Nature and wildlife might not be on your mind when you visit Japan (not unless you want to ski in the north or visit the beaches of Okinawa in the south, anyway!), but everywhere you look you can find manicured gardens and beautiful parks. More so than any other country I have visited, Japan also really changes with the seasons: in autumn expect to see orange and brown trees, whereas in the spring, you may be lucky enough to witness Cherry Blossom season. And Japan in the snow is heavenly (if a little cold). South Korea has some great national parks, such as Bukhansan and Seoraksan, but none of them hold a candle to the kind of beauty you will see in Japan. As for China, it is full of scenic splendour. If you made your way to Yunnan Province, you can see spectacles such as Tiger Leaping Gorge, Black Dragon Pool, and the tropical nature of Xishuangbanna, whereas in Sichuan Province, you can travel from Chengdu up to Jiuzhaigou Scenic Area to marvel at the paradise there (but it’s a bit of a journey)! As far as wildlife goes, China is also famous for its pandas, some of which still live in the semi-wild in Sichuan. Did you know every panda in the world is property of the People’s Republic of China?

Japanese food is arguably more popular worldwide than Chinese food, and certainly more popular than Korean food. Street food in Japan is a huge business and on every corner of the road you can usually see something being cooked up from a roadside vendor, such as yakitori (meat skewers) or takoyaki (octopus in balls of batter). Japanese people eat less fish than Chinese and Korean people put together – or at least it seems that way! For some deep-fried breaded pork, why not try some tonkatsu, or perhaps the national dish of Japan, ramen? South Korea has its own versions of most Japanese dishes, and a form of Korean ramen is called jajangmyeon. China has an incredible amount of noodle dishes, including bang bang mian from Shaanxi Province, and Dan Dan mian from Sichuan. Snack foods in South Korea are probably just as popular as those from Japan, although it takes some getting used to Chinese snack food, although make sure you try the Rou Jia Mo, which is the Chinese-style hamburger.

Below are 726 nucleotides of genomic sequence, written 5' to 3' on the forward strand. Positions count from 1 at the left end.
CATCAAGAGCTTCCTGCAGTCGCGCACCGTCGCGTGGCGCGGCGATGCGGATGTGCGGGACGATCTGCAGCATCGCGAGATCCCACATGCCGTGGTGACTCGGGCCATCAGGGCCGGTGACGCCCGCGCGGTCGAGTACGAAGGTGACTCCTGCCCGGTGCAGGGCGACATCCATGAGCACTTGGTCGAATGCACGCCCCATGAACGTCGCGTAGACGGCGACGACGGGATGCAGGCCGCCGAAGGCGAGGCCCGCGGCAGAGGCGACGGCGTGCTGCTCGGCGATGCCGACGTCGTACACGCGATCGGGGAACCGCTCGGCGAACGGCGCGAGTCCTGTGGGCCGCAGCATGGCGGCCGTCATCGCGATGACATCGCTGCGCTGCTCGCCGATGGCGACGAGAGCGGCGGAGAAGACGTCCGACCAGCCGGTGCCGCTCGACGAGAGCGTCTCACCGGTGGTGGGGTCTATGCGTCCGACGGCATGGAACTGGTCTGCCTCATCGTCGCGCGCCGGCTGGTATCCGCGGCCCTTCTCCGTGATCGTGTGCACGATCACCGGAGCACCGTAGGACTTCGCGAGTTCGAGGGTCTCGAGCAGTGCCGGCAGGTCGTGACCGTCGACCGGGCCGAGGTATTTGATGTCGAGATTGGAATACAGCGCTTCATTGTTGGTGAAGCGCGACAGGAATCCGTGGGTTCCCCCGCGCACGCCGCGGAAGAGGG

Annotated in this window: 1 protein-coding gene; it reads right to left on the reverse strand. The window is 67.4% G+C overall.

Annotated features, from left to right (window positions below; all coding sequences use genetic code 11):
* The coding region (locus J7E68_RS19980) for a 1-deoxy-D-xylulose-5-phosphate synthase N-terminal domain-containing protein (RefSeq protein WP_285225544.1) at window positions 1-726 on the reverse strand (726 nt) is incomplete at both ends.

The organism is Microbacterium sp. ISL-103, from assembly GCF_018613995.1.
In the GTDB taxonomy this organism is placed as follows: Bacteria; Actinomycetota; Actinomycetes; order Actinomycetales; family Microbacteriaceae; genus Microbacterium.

So does Japan really offer the traveller anything particularly special compared to other Far East Asian heavyweights? Bearing in mind that nowadays anybody can look up TripAdvisor to research destinations, and as such the world becomes a much smaller place. Whereas in the past, Japan was known as THE Asian destination, it now has to share its accolades with mainland China, and to a lesser extend South Korea.

5 thoughts on “Is Japan still the ultimate backpacking destination in the Far East?

  1. I can tell you that low-cost air travel has opened up Japan to Southeast Asians like me! We do operate on the same tight budget so innovations like AirBnb and hostels are the go-to place when it comes to accommodation.

    It’s also interesting to note that Japan has taken halal tourism seriously and are taking great lengths in promoting restaurants that are halal certified for Muslim travelers.

    Liked by 1 person

    1. Interesting observation about the halal food in Japan, Dan – I hadnt noticed that.

      There are low budget airlines like Peach, and obviously Air Asia and Scoot too, they all serve Japan very well these days – just a shame accommodation remains a higher price than in surrounding countries.

      Liked by 1 person